Fans of the ABC TV series Time Team, in which presenter Tony Robinson urges British archaeologists to find out all they can about an historic site in three days, will be interested to know that Archaeology Week is being celebrated in Australia from today.
Archaeologists at The University of Western Australia are marking this week by inviting two world famous archaeologists to give on-campus lectures:
Professor Emeritus Timothy Earle, from Northwestern University, Illinois, is an economic anthropologist who specialises in the archaeological studies of social inequality, leadership and political economy in early chiefdoms and states.
He has conducted field research in three world regions, represented by Argentina, Denmark, Hungary, Peru and Polynesia, where he studied the emergence of social complexity and political control. He is the author and co-author of several books and papers including The Evolution of Human Societies: How Chiefs Come to Power.
Professor Earle's lecture, "A Political Economy Analysis for Pacific Prehistory", is at 3pm on Thursday 17 May in Social Sciences Lecture Theatre 1.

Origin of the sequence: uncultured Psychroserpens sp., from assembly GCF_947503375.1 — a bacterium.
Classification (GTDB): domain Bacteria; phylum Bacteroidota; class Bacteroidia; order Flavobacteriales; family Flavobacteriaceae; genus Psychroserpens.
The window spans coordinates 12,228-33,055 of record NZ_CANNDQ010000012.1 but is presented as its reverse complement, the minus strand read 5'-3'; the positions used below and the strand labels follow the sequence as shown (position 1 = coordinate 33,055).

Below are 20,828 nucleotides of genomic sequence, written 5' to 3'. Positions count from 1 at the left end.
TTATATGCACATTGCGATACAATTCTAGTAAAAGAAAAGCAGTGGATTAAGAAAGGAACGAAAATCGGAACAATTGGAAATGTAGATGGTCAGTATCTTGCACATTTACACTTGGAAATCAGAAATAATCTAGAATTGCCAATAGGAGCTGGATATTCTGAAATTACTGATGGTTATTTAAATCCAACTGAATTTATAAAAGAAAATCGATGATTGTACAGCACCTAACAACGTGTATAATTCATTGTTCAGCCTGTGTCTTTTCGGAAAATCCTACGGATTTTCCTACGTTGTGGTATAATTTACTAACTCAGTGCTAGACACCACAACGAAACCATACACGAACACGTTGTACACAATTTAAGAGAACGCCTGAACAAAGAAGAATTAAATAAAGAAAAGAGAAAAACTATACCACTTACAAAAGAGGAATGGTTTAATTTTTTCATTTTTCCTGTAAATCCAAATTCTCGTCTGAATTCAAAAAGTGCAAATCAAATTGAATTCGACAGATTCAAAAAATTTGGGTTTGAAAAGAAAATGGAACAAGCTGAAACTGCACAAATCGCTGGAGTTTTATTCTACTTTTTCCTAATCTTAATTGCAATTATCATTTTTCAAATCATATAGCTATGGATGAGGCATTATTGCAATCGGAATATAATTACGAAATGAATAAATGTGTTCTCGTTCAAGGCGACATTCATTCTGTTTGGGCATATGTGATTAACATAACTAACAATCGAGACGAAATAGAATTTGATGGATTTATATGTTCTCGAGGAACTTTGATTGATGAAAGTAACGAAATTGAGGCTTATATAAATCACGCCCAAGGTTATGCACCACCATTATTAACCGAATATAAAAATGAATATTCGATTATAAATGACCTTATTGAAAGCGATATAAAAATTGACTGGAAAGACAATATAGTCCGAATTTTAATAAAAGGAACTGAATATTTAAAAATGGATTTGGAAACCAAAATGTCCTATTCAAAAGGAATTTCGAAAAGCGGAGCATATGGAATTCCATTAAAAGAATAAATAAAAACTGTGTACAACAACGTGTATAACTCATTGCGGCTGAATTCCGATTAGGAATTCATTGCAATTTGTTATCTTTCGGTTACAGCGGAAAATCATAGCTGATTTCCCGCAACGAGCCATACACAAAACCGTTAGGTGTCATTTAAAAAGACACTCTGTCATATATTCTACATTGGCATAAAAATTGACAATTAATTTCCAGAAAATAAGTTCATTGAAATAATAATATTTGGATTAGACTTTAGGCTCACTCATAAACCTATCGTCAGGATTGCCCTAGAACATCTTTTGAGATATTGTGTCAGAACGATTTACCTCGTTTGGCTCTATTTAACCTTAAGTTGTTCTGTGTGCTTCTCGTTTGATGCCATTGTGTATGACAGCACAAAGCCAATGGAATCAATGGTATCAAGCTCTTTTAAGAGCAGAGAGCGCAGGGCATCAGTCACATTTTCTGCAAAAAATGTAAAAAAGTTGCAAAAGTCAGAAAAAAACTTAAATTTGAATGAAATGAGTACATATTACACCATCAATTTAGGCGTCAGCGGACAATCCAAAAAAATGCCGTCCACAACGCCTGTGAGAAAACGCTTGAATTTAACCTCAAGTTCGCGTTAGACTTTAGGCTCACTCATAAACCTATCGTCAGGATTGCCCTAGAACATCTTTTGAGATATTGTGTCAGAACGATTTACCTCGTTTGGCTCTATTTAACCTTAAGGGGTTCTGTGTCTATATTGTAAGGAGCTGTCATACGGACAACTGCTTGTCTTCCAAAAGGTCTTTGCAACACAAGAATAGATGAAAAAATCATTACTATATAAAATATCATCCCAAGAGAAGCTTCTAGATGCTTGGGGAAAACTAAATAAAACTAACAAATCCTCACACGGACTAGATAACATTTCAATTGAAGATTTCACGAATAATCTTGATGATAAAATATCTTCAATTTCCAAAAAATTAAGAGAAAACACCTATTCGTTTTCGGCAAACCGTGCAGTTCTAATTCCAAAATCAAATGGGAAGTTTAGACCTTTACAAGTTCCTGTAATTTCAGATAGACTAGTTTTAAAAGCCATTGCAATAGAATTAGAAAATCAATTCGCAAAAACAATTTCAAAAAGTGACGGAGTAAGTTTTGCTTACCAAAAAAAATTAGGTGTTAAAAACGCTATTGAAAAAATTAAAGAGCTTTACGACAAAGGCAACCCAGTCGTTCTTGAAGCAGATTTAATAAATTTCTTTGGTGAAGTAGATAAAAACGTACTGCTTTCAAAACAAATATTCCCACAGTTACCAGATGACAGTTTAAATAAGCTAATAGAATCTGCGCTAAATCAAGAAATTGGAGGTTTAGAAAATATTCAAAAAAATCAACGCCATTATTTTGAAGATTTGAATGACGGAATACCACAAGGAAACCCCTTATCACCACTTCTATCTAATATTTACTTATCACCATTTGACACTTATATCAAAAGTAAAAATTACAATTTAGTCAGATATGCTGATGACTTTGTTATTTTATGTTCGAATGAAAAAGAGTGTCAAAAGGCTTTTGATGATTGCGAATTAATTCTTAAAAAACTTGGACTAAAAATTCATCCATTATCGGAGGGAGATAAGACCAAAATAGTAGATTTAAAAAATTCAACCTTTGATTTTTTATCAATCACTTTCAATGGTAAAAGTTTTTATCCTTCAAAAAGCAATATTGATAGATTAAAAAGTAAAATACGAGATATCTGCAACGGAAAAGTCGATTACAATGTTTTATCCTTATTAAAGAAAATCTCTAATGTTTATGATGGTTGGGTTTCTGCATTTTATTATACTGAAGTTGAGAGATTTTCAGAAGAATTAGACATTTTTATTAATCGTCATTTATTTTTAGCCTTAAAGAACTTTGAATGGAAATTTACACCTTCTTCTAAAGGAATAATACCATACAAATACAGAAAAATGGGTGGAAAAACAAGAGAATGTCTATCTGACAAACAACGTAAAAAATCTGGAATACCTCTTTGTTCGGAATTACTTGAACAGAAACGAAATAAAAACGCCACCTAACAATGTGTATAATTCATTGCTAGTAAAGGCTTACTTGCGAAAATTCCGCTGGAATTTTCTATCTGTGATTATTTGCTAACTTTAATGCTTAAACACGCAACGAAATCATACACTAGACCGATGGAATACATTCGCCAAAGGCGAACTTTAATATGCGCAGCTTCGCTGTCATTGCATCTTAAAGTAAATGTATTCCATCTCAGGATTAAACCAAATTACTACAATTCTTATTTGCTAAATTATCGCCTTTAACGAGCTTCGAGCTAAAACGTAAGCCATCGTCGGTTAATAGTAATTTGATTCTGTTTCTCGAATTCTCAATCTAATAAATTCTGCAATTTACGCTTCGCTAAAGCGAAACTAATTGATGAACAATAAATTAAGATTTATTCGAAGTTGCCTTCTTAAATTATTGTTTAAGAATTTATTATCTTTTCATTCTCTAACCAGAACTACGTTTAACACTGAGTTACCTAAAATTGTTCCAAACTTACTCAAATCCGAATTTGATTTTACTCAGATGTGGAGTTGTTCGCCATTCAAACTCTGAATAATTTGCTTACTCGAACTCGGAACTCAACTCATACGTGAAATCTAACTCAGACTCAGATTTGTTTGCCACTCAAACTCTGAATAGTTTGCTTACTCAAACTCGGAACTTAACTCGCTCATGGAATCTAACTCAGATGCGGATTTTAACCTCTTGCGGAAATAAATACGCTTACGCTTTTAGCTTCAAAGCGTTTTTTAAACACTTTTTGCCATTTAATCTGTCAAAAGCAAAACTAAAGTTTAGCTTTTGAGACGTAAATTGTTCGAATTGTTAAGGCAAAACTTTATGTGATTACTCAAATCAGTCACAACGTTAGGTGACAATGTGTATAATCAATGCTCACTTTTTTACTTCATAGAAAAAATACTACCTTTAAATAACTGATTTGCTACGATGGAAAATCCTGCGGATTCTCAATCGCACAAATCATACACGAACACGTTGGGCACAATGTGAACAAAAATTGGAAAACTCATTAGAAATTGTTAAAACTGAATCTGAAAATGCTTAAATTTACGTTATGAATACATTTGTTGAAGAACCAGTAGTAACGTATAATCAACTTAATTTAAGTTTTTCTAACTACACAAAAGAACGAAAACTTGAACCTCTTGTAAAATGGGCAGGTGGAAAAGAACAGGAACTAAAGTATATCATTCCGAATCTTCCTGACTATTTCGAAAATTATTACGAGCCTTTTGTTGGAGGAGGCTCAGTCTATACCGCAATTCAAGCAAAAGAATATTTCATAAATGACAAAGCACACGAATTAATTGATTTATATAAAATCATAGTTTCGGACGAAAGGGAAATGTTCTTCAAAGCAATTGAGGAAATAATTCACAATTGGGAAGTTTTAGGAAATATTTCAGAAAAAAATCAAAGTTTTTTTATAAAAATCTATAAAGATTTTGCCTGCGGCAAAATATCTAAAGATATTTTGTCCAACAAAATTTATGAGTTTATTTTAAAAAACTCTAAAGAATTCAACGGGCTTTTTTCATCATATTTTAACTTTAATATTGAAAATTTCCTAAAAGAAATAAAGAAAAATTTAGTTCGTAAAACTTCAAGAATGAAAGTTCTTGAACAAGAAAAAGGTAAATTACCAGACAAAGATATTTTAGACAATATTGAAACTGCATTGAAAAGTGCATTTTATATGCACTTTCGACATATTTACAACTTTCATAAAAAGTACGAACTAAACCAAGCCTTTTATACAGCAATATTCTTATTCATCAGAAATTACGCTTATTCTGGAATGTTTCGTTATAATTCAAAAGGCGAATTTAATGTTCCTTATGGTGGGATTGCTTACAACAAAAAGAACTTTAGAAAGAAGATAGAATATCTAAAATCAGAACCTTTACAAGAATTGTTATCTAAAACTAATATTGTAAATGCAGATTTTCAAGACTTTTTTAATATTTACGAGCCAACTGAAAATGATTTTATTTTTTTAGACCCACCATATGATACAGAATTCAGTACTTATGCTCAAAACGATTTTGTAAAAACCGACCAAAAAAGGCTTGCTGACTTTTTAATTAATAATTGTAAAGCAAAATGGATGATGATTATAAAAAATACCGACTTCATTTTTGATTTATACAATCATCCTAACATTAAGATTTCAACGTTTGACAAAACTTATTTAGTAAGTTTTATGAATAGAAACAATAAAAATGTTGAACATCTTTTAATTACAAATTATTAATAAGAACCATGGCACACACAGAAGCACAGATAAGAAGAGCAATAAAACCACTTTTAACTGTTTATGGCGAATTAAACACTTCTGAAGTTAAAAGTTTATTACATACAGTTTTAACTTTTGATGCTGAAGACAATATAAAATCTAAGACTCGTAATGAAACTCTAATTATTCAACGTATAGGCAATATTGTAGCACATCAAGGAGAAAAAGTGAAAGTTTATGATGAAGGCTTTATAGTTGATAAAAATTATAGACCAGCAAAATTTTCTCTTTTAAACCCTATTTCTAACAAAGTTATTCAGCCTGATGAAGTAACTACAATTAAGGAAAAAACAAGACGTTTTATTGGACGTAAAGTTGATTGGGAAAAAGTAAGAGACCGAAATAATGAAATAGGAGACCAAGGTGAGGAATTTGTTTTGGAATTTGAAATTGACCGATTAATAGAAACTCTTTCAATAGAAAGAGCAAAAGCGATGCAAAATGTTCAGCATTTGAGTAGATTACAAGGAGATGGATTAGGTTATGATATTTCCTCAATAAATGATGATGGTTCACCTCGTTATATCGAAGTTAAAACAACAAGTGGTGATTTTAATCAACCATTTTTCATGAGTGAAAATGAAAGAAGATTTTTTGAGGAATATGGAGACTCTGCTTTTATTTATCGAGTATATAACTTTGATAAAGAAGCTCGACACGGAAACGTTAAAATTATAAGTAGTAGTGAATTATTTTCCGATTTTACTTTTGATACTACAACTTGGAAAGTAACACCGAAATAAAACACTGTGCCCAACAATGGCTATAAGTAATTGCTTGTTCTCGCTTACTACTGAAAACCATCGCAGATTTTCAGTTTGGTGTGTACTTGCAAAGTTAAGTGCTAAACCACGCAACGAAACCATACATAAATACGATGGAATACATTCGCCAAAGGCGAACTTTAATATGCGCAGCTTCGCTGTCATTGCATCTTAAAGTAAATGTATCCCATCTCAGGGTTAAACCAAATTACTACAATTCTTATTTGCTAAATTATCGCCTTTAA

Dr David S. Whitley, from California's ASM Affiliates (a US-based cultural resources management firm that provides historic preservation services to government and private stakeholders), is an expert in the creative genius of early humans.
He has 34 years' experience in the prehistoric archaeology and ethnography of far western North America, with particular interests in sacred sites, rock art, chronometrics and cultural heritage management. He has also worked in southern Africa, the European Upper Paleolithic and Guatemala. He is the author of Cave Paintings and the Human Spirit: the Origin of Creativity and Belief.
Dr Whitley's lecture, "Shamanism and the Origin of Creative Genius in Western Europe", is at 6pm on Tuesday 22 May in the Webb Lecture Theatre.